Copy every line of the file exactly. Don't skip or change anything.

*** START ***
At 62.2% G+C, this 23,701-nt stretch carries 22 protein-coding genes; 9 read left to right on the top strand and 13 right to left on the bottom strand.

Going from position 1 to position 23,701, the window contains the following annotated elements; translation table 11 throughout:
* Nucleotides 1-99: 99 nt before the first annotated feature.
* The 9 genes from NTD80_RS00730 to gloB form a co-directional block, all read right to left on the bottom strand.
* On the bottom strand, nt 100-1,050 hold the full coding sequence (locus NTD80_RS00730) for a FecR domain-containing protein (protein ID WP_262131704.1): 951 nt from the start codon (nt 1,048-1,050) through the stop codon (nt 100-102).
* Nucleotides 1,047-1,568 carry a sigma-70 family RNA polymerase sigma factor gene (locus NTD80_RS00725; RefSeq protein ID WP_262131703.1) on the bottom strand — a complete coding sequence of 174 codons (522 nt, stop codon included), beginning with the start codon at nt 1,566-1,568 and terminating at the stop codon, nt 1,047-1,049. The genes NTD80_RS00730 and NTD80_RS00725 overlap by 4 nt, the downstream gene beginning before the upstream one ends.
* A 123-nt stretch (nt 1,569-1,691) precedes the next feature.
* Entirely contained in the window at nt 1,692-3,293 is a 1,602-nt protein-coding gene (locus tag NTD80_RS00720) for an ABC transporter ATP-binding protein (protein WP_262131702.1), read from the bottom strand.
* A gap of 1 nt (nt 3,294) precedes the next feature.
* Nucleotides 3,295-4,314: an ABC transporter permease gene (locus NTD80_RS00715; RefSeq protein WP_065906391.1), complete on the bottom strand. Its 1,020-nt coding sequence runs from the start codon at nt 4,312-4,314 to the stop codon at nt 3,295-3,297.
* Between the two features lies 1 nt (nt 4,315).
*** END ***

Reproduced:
At 62.2% G+C, this 23,701-nt stretch carries 22 protein-coding genes; 9 read left to right on the top strand and 13 right to left on the bottom strand.

Going from position 1 to position 23,701, the window contains the following annotated elements; translation table 11 throughout:
* Nucleotides 1-99: 99 nt before the first annotated feature.
* The 9 genes from NTD80_RS00730 to gloB form a co-directional block, all read right to left on the bottom strand.
* On the bottom strand, nt 100-1,050 hold the full coding sequence (locus NTD80_RS00730) for a FecR domain-containing protein (protein ID WP_262131704.1): 951 nt from the start codon (nt 1,048-1,050) through the stop codon (nt 100-102).
* Nucleotides 1,047-1,568 carry a sigma-70 family RNA polymerase sigma factor gene (locus NTD80_RS00725; RefSeq protein ID WP_262131703.1) on the bottom strand — a complete coding sequence of 174 codons (522 nt, stop codon included), beginning with the start codon at nt 1,566-1,568 and terminating at the stop codon, nt 1,047-1,049. The genes NTD80_RS00730 and NTD80_RS00725 overlap by 4 nt, the downstream gene beginning before the upstream one ends.
* A 123-nt stretch (nt 1,569-1,691) precedes the next feature.
* Entirely contained in the window at nt 1,692-3,293 is a 1,602-nt protein-coding gene (locus tag NTD80_RS00720) for an ABC transporter ATP-binding protein (protein WP_262131702.1), read from the bottom strand.
* A gap of 1 nt (nt 3,294) precedes the next feature.
* Nucleotides 3,295-4,314: an ABC transporter permease gene (locus NTD80_RS00715; RefSeq protein WP_065906391.1), complete on the bottom strand. Its 1,020-nt coding sequence runs from the start codon at nt 4,312-4,314 to the stop codon at nt 3,295-3,297.
* Between the two features lies 1 nt (nt 4,315).